I love Michael. I love him more than anything in the whole universe. I try and remember to tell him this, but I sometimes forget. Parents are not perfect, after all. He has no fear of what people think of him. He is truly comfortable saying what is on his mind at any given moment, even if it offends someone. This of course is not good. I tell him. So does his Dad. So do his teachers. He looks at us and understands, but will still have social faux pas. The Neuro Typical world is hard to understand. Heck, I’m neuro typical, or as a friend once joked, neuro typical enough, and I have a hard time with the many unwritten social rules we have to remember to keep things in order, what to say, what to avoid, what to read in facial expressions. Seeing the world through Michael’s eyes is confusing for me too at times, and as a writer, I have always felt like a bit of an outsider looking in more than looking out. It’s cool, but I always wonder if I’m alone in this, unless I’m in another room full of writers, of course. 🙂
What I most admire about my little guy though, is his tenacity, his strength, his endurance in trying to be himself in a world that has rules he doesn’t always understand, a pace he can’t always keep track of, and people who, well, are weird to him. And we are weird. All of us. That’s good. But most of us pretend we aren’t and that we all fit in. All the time. That’s how things can run smoothly. Everyone has to follow a certain regime or there would be total chaos. It is not always self-evident. Still, I manage, like other human beings, to balance this. It is a lot harder for Michael. He sometimes succeeds in getting it, what the rest of the world expects of him, other times not so. He is so brave though. He keeps trying. He makes conversation. He gets out there and he is himself, completely himself.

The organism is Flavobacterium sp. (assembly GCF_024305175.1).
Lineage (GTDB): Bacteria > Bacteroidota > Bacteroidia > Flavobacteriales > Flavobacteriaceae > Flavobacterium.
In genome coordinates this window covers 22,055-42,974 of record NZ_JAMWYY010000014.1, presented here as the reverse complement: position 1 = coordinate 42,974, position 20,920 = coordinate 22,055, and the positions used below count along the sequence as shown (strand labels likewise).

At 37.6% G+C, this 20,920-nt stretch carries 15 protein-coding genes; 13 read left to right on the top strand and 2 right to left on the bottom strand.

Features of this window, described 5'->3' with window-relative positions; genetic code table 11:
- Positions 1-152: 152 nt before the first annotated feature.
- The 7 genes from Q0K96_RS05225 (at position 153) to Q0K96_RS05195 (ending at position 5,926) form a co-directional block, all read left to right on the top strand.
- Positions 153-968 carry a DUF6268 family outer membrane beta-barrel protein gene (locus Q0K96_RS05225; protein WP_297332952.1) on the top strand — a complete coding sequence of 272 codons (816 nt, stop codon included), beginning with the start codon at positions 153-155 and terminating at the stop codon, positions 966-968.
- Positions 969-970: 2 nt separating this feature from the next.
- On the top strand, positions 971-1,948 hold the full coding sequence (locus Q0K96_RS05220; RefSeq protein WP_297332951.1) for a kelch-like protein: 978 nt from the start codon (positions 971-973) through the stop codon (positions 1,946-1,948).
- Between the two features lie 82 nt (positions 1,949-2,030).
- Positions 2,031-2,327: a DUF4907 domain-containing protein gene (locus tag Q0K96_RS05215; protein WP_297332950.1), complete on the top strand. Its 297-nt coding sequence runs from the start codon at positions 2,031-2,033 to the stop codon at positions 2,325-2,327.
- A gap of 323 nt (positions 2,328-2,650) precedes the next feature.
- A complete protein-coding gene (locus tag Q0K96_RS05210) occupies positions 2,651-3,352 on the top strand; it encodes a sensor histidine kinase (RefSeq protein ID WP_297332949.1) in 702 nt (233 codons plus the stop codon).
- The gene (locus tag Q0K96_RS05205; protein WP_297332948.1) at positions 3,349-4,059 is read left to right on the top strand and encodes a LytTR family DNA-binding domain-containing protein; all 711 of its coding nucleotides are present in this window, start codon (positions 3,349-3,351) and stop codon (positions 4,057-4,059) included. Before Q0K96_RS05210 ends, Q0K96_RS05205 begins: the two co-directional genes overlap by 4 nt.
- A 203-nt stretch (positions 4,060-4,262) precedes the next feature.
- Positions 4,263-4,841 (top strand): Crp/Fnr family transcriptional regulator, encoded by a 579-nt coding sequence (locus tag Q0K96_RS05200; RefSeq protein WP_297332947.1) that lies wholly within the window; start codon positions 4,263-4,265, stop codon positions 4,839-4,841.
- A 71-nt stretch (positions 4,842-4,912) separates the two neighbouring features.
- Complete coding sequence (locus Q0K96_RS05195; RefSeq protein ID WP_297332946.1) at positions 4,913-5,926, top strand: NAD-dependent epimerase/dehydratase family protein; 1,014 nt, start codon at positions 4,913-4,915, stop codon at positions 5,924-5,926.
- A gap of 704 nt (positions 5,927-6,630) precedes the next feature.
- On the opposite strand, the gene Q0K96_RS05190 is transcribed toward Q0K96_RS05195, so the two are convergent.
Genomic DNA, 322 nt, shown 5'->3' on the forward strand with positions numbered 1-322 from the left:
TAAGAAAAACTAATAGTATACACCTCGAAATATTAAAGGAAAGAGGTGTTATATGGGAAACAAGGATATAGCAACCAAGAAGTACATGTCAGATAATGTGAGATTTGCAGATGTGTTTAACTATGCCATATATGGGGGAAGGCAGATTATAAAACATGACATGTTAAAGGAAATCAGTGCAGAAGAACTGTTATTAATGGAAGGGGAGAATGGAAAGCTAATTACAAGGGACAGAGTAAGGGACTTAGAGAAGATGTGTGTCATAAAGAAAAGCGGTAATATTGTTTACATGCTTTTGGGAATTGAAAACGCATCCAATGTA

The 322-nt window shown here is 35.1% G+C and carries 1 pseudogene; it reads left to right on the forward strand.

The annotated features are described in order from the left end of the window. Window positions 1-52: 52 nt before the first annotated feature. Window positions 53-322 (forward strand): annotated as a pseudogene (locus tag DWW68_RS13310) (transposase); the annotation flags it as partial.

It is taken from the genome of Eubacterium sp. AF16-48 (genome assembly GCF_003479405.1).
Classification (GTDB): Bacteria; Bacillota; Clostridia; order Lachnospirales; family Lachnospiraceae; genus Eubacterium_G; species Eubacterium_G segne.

I look at my different exceptional son and I say, wow! Each and every second of the day he amazes me with his ability to try and cope in a world that he does not understand and that is confused by him more often than not. Still, everywhere he goes he spreads joy. Every person he encounters and speaks to, hugs, interacts with has a smile, a kind word., and is visibly and emotionally impressed by him. All seem to accept him at face value, appreciate him, and as one friend who is a writer recently told me upon reading one of my blog posts, “the world needs a hug from kids like Michael.” Remember parents, your children are beautiful. They bring a beauty to our world as well as en eye opening warning that in these times of war, discrimination, injustice, humans need to change their ways. They need to accept difference in all forms. They need to realize that all people, all living things are connected. We all make mistakes. It is time to grow, and not be afraid to challenge ourselves, whether we are neuro typical or exceptional, to think outside the box. Even on difficult days for me, I always ask myself, and what kind of a day has it been for my son? How much harder for him?
Exceptional Parents, how often have we unintentionally stopped our Exceptional Children from being themselves? How many times have we forgotten to tell them, I’m proud of you for having made it through another day in a world that is hard for you? Don’t worry. We’ve all made that mistake. What’s important for the future, is remembering to value difference, value what makes your child stand out, and value what makes you stand out as an individual and parent. That is the gift you will give your child and yourself. Until next time .